Basically, the new code is correct except for the extra level of indirection in the declaration because of the extra amper (ie, &array). Remember, array is equivalent to a pointer of type Person * . I think that &array would usually return the same value as array, but I also think that is also undefined behavior and besides it'll throw warnings about incompatible pointers or different levels of indirection.
    Last edited by dwise1_aol; August 15th, 2013 at 04:18 PM.
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    PS- yea i confused that one a bit. What i mean is actually
    Code:
    Person *ptr= array;
    I forgot that the name array is the address itself.

    So what fread() "sees" is EXACTLY what it copies. When it sees a pointer (aka address) it copies the address (which is integer) and doen't bother to think what it points. It takes EXACTLY what it is given, except for the buffer pointer which is a "starting line"

    It's like a simple worker, given the initial starting point, and starts collecting everything in its way
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    Yep! Bits are bits and bytes are bytes. All it knows is that it's told to read this many bytes from the file starting at the current file pointer position and write it as one continguous block starting at this address. It makes absolutely no attempt to interpret what it's reading; that's somebody else's job. And when it's done, it tells you how many bytes it read.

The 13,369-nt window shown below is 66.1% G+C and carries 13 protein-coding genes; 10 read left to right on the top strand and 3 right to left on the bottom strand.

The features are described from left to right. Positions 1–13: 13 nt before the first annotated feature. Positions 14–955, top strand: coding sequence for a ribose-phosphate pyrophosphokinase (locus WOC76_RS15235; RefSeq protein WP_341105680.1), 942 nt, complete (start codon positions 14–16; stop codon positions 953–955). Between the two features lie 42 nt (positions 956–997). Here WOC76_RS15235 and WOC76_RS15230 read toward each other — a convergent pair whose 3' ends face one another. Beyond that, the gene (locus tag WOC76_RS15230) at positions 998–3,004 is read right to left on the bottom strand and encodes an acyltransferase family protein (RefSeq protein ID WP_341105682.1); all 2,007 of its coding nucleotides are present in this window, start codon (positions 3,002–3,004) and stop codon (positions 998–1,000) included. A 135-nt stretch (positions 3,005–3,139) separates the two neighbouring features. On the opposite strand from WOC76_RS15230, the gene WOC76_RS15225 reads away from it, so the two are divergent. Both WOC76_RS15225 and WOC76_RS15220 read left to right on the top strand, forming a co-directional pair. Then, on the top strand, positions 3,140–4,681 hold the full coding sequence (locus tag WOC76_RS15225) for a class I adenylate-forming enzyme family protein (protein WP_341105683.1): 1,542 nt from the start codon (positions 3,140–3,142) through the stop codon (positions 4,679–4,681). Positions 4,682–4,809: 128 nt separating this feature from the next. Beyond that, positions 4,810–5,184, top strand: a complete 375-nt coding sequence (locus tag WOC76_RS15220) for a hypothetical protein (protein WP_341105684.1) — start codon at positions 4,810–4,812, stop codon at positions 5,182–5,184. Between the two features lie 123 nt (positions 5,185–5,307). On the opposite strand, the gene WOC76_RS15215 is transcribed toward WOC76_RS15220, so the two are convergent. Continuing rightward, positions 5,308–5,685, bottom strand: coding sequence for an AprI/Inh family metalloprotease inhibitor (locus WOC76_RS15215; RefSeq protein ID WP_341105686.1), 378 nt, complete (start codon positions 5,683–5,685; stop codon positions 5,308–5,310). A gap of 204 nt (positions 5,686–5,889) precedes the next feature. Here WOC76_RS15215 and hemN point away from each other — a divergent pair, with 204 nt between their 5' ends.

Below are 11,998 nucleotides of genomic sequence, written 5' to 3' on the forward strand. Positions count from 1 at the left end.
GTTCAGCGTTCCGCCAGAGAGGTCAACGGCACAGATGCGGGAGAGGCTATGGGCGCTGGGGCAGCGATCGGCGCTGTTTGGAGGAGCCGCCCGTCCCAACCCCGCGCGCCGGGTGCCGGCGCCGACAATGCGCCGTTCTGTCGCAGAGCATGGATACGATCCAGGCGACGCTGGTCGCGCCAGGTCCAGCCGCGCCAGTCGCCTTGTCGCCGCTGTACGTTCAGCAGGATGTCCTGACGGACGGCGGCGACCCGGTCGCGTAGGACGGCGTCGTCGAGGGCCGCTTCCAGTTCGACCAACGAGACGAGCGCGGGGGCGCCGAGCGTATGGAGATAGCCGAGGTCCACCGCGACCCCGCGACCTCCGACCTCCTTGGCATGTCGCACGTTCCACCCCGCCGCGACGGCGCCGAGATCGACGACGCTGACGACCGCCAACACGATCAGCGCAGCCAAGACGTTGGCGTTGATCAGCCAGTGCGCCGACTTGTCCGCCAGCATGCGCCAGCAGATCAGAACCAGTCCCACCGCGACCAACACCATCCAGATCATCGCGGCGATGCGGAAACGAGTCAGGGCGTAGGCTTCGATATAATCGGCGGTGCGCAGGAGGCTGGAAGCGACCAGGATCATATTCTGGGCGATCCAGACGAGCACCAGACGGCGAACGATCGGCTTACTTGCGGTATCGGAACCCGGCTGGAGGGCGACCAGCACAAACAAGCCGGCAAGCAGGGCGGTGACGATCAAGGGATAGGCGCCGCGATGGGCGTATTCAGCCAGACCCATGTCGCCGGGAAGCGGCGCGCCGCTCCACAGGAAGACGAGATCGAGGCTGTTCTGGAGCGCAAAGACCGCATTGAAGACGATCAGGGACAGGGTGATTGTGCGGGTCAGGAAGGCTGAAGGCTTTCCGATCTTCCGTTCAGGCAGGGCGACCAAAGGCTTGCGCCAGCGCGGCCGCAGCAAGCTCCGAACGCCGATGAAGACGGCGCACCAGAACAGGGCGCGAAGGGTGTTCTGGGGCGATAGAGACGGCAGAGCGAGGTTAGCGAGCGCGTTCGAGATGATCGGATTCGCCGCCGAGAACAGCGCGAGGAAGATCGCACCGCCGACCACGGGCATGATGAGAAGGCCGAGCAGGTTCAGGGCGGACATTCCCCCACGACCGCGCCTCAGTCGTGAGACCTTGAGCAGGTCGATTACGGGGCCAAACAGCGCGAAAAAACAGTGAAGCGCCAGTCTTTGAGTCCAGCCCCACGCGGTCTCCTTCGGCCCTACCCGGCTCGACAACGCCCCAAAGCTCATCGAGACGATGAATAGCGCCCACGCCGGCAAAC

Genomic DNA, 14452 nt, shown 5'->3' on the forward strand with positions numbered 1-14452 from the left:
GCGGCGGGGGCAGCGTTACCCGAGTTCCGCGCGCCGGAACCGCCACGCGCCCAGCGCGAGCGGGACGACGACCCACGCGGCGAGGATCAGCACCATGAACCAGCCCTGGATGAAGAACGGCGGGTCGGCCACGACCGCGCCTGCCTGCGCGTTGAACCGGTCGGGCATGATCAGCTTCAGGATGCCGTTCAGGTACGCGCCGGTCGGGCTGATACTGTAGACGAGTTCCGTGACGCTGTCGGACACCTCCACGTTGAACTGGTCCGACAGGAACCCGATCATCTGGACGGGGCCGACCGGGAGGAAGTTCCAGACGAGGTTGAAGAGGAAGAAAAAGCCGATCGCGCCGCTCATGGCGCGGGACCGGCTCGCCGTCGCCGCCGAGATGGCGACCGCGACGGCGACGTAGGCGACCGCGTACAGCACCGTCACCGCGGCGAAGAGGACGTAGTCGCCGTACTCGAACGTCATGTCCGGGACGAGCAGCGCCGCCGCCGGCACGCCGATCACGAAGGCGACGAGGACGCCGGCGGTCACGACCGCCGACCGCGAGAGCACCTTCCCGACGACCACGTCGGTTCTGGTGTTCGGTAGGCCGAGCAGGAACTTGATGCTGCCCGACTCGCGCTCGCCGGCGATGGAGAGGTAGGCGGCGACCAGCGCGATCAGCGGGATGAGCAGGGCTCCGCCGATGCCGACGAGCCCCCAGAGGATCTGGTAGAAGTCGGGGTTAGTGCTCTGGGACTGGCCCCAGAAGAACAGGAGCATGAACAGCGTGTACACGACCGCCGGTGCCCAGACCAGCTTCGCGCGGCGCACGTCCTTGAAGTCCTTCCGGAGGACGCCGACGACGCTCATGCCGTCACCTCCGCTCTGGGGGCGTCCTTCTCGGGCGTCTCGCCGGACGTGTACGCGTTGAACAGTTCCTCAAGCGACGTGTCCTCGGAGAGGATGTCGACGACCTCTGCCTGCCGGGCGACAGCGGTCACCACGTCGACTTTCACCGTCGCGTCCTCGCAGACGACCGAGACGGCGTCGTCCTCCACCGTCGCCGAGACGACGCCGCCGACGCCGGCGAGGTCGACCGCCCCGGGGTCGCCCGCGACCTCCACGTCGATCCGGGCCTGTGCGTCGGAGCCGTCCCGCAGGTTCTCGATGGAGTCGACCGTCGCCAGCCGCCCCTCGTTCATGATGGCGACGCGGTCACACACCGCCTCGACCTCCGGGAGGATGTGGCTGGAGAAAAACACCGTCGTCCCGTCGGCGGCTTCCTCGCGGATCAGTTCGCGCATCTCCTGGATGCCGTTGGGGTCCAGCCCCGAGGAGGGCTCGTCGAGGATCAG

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    Thanks ! :)

    That really cleared things up, btw i really appreciate the extra info about file read\write it helps me acquire a better view of what is actually going on.

    I usually like to know a bit more than the topic itself, since it gives a wider view.

    I noticed that reading a chapter gives me 20% understanding, doing the exercises gives me 80% understanding, and studying the next 2-3 topics completes my understanding to 98%.
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    And a pattern that I noticed in school was that I'd learn about something one semester and either didn't quite get it or I couldn't see any use for it (eg, pointers) and then the next semester that thing I couldn't quite understand made perfect sense and I'd be using it all the time.

    Another study technique you might want to use is to occasionally go back and re-read the earlier chapters. You should find that you will get a lot more out of them the second time through. And you will find things that you missed the first time.
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    Yep, exactly what i intended to do, since i finished most of the book, and wanted to just read the new chapters.

    The binary search function(the one that searches an int in v[0]...to...v[n-1] where the size increases as you advance into the array) is also used in the FILE input\output chapter, only its syntax is harder to read because they replace simple expressions with local expressions for file I\O (at least harder for me). But still, such a smiple code of searching by dividing by 2 and looking for middle, is used anywhere.